Mycenae was founded between two tall conical hills, Profitis Ilias (805 m.) and Sara (660 m.), on a low plateau dominating the Argive plain and controlling both the land and sea routes. The site was first occupied in the seventh millennium BC (Neolithic period). The construction of the palace and fortification wall currently visible began c. 1350 BC (Late Helladic IIIA2). The latter saw three construction phases, the first wall being built of Cyclopean masonry. A new wall was erected to the west and south of the early one approximately one hundred years later (Late Helladic IIIB1), together with the Lion Gate, the citadel’s monumental entrance, and its bastion. Included in the newly fortified area were the city’s religious centre and Grave Circle A, which was refurbished and used for ancestral cults. The famous tholos tomb known as the ‘Treasure of Atreus’, with its gigantic lintels and tall beehive vault, was probably built during the same period.
Delphi Archeological Museum
The permanent exhibition of the Archaeological Museum of Delphi focuses on the history of the Delphic sanctuary and oracle, covering the long time span from prehistory to Late Antiquity. Most of the exhibits were donated to the sanctuary during its period of great prosperity, from Archaic Greek to Roman times. The exhibits are presented in chronological order and by context (Sanctuary of Pronaia, votive pit of the Sacred Way, Temple of Apollo, Siphnian Treasury). These groups are part of larger exhibition units, which allow the visitor to understand the periods of floruit and decline of the sanctuary, the wealth of the different donators, the identity of the various artistic workshops and the urban and demographic development around the sanctuary. The exhibition is set out according to the specific needs of each medium: large-scale statues and architectural sculpture need more ‘room to breath’ than the so-called minor objects. The exhibition focuses mainly on the art of the Archaic period, on metal and marble offerings rather than on pottery, and on monumental architectural and sculptural groups rather than on domestic or funerary assemblages. Some particularly impressive exhibits, such as the famous bronze Charioteer, are displayed separately. Texts, models, maps, sketches and digital reconstructions, illustrating the physical setting of the objects, complete the exhibition.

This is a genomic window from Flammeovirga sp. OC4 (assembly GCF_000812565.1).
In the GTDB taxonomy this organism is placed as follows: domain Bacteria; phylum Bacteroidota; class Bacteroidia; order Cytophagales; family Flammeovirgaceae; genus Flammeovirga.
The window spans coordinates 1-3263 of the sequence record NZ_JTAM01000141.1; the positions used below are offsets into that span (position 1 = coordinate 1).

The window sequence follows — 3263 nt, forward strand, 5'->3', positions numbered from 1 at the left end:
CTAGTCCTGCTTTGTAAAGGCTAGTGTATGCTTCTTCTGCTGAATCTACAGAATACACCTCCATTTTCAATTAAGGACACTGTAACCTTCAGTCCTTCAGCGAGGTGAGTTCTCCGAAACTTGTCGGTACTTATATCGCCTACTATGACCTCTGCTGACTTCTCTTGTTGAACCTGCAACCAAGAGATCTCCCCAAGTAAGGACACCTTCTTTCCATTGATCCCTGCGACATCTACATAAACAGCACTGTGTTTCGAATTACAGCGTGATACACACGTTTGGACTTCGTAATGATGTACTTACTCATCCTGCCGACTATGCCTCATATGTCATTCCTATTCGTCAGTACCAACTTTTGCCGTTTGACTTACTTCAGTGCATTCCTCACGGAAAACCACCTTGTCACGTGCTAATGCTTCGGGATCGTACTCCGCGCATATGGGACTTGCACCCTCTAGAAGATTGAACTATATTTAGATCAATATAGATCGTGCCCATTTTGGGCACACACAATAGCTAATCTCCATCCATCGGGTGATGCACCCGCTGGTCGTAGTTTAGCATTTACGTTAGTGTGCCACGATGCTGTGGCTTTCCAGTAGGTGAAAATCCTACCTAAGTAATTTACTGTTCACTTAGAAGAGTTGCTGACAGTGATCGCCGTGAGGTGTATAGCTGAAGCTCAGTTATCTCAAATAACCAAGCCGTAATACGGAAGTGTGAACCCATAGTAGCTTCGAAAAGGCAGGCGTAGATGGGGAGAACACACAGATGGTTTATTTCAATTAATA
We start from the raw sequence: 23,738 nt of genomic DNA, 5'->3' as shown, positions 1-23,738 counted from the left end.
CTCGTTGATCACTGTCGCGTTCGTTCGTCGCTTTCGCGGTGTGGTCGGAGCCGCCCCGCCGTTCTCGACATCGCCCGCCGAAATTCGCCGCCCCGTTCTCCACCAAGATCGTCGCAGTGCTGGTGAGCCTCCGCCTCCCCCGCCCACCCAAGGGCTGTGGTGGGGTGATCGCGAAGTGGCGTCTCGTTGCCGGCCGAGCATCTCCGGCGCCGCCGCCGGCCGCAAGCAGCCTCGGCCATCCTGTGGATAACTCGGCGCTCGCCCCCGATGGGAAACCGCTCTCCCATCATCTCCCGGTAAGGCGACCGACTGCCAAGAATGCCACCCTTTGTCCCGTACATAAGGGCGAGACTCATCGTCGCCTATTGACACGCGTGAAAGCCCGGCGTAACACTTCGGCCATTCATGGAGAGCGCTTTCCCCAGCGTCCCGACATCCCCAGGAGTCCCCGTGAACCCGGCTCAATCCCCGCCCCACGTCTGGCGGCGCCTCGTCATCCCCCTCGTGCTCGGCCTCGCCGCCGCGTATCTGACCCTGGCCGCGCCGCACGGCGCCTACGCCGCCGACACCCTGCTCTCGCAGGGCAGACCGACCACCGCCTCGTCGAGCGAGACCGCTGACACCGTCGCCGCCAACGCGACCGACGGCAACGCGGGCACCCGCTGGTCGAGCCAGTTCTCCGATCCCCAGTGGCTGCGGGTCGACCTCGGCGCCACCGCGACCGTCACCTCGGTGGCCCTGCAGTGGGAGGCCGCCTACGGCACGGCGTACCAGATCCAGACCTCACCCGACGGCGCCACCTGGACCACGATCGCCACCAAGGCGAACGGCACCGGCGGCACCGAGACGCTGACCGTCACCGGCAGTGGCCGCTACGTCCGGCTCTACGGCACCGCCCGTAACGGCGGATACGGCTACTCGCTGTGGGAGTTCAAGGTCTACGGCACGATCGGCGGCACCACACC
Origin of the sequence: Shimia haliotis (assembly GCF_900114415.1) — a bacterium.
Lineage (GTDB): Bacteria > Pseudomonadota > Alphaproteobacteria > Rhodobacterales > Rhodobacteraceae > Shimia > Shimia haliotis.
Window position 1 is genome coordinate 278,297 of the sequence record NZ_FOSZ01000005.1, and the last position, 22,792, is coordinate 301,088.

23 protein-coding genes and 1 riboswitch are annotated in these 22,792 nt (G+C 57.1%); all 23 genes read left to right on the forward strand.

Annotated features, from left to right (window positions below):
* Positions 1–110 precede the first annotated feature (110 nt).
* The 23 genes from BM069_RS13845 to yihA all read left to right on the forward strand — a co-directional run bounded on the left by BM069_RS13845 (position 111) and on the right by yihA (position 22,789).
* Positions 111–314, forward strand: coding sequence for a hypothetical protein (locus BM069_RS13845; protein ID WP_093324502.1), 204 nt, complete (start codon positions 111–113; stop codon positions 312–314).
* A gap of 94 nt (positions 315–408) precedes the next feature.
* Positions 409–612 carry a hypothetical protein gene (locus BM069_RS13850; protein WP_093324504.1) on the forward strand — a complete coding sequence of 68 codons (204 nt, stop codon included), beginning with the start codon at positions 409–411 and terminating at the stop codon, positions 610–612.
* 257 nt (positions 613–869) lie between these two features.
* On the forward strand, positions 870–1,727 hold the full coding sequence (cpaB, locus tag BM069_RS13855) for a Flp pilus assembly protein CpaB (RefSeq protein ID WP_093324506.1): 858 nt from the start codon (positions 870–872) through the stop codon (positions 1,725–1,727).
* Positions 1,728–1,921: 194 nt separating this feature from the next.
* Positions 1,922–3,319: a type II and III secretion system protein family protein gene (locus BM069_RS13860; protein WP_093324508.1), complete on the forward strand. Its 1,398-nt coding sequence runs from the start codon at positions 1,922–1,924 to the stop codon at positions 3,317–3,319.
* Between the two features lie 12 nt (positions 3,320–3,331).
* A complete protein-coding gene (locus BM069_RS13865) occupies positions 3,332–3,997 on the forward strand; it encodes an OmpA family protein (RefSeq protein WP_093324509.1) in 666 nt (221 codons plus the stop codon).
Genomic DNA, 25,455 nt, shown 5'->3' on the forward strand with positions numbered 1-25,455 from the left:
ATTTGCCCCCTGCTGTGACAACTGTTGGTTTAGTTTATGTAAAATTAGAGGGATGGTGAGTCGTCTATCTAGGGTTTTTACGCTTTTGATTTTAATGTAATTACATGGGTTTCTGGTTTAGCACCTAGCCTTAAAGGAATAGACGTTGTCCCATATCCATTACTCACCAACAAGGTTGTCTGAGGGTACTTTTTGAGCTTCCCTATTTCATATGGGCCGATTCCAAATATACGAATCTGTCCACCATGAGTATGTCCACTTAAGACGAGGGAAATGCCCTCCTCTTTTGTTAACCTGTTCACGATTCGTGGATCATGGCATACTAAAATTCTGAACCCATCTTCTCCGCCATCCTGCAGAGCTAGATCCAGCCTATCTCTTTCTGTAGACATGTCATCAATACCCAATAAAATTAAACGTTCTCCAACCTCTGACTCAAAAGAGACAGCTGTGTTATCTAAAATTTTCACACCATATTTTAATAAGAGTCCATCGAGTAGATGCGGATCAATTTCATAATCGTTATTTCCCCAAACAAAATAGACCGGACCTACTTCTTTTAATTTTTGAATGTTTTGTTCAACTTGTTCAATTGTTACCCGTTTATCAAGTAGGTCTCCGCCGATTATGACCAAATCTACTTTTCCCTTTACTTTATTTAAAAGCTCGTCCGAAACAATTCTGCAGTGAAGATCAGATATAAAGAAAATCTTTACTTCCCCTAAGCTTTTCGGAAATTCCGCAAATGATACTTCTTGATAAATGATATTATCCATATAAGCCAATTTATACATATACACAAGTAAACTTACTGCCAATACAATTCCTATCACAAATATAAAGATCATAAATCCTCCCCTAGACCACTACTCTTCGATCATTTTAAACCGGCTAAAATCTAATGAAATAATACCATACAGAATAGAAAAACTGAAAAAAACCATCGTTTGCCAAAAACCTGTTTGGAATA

Sphinx of Naxos (Delphi)
The large Sphinx of Naxos, c. 560 B.C. sits atop an Ionic column in the Delphi Museum. It once sat atop a 44-flute Ionic column towering some 11.5m in the air right next to the Stoa of the Athenians, where war trophies stolen from the Persians were proudly displayed. The sphinx (also spelled spyhnx) is a mythical monster with the head of a woman, the breast of a bird, the body of a lion. It was a popular theme especially in the Archaic era.
Spectacularly perched atop rocky pinnacles in Thessaly, the Meteora monasteries are among the most striking sights in Greece. The name Meteora (Μετέωρα) is Greek for “suspended in the air,” which perfectly describes these six remarkable Greek Orthodox monasteries. The sandstone peaks were first inhabited by Byzantine hermits in the 11th century, who clambered up the rocks to be alone with God. The present monasteries were built in the 14th and 15th centuries during a time of instability and revival of the hermit ideal; the first was Great Meteoron (c.1340) and there were 24 monasteries by 1500. They flourished until the 17th century but only six survive today; four of these still host monastic communities.
Pricing Details (Per person rates)
|Category||In sharing twin/ triple||In single|
|Tourist class||527,00 €||614,00 €|
|First class||598,00 €||703,00 €|